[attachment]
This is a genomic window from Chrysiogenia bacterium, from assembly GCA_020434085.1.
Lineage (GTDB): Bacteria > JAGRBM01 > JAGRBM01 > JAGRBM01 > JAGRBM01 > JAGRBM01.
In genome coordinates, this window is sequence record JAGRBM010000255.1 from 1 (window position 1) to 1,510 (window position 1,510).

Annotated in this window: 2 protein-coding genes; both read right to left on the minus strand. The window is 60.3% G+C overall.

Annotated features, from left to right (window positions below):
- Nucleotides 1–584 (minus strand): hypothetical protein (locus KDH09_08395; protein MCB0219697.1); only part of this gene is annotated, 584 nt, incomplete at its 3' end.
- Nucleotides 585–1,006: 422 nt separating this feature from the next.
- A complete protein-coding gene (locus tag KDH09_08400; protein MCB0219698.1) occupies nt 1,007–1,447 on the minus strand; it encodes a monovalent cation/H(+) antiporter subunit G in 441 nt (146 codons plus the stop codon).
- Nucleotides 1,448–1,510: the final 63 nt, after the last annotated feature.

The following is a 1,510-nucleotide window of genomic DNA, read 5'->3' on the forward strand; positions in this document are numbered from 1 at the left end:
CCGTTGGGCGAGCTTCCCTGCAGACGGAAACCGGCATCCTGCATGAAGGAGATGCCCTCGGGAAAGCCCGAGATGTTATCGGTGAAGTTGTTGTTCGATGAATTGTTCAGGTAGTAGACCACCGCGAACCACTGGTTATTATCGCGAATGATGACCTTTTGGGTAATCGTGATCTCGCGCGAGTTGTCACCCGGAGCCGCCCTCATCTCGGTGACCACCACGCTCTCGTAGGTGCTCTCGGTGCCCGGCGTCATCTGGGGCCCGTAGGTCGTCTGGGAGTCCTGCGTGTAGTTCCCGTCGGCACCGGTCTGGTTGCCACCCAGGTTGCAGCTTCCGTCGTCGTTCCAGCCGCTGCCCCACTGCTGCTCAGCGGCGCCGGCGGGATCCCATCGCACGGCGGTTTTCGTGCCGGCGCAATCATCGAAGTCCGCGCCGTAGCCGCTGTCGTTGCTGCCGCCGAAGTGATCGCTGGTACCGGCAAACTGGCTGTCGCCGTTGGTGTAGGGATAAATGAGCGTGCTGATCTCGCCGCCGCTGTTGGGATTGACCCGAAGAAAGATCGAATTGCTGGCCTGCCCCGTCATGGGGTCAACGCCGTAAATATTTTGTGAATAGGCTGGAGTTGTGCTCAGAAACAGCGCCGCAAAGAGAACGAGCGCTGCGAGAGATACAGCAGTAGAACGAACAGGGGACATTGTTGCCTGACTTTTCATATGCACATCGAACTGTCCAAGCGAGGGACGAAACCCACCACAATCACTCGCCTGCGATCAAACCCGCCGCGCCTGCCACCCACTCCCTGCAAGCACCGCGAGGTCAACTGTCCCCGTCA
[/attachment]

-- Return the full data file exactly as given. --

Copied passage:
This is a genomic window from Chrysiogenia bacterium, from assembly GCA_020434085.1.
Lineage (GTDB): Bacteria > JAGRBM01 > JAGRBM01 > JAGRBM01 > JAGRBM01 > JAGRBM01.
In genome coordinates, this window is sequence record JAGRBM010000255.1 from 1 (window position 1) to 1,510 (window position 1,510).

Annotated in this window: 2 protein-coding genes; both read right to left on the minus strand. The window is 60.3% G+C overall.

Annotated features, from left to right (window positions below):
- Nucleotides 1–584 (minus strand): hypothetical protein (locus KDH09_08395; protein MCB0219697.1); only part of this gene is annotated, 584 nt, incomplete at its 3' end.
- Nucleotides 585–1,006: 422 nt separating this feature from the next.
- A complete protein-coding gene (locus tag KDH09_08400; protein MCB0219698.1) occupies nt 1,007–1,447 on the minus strand; it encodes a monovalent cation/H(+) antiporter subunit G in 441 nt (146 codons plus the stop codon).
- Nucleotides 1,448–1,510: the final 63 nt, after the last annotated feature.

The following is a 1,510-nucleotide window of genomic DNA, read 5'->3' on the forward strand; positions in this document are numbered from 1 at the left end:
CCGTTGGGCGAGCTTCCCTGCAGACGGAAACCGGCATCCTGCATGAAGGAGATGCCCTCGGGAAAGCCCGAGATGTTATCGGTGAAGTTGTTGTTCGATGAATTGTTCAGGTAGTAGACCACCGCGAACCACTGGTTATTATCGCGAATGATGACCTTTTGGGTAATCGTGATCTCGCGCGAGTTGTCACCCGGAGCCGCCCTCATCTCGGTGACCACCACGCTCTCGTAGGTGCTCTCGGTGCCCGGCGTCATCTGGGGCCCGTAGGTCGTCTGGGAGTCCTGCGTGTAGTTCCCGTCGGCACCGGTCTGGTTGCCACCCAGGTTGCAGCTTCCGTCGTCGTTCCAGCCGCTGCCCCACTGCTGCTCAGCGGCGCCGGCGGGATCCCATCGCACGGCGGTTTTCGTGCCGGCGCAATCATCGAAGTCCGCGCCGTAGCCGCTGTCGTTGCTGCCGCCGAAGTGATCGCTGGTACCGGCAAACTGGCTGTCGCCGTTGGTGTAGGGATAAATGAGCGTGCTGATCTCGCCGCCGCTGTTGGGATTGACCCGAAGAAAGATCGAATTGCTGGCCTGCCCCGTCATGGGGTCAACGCCGTAAATATTTTGTGAATAGGCTGGAGTTGTGCTCAGAAACAGCGCCGCAAAGAGAACGAGCGCTGCGAGAGATACAGCAGTAGAACGAACAGGGGACATTGTTGCCTGACTTTTCATATGCACATCGAACTGTCCAAGCGAGGGACGAAACCCACCACAATCACTCGCCTGCGATCAAACCCGCCGCGCCTGCCACCCACTCCCTGCAAGCACCGCGAGGTCAACTGTCCCCGTCA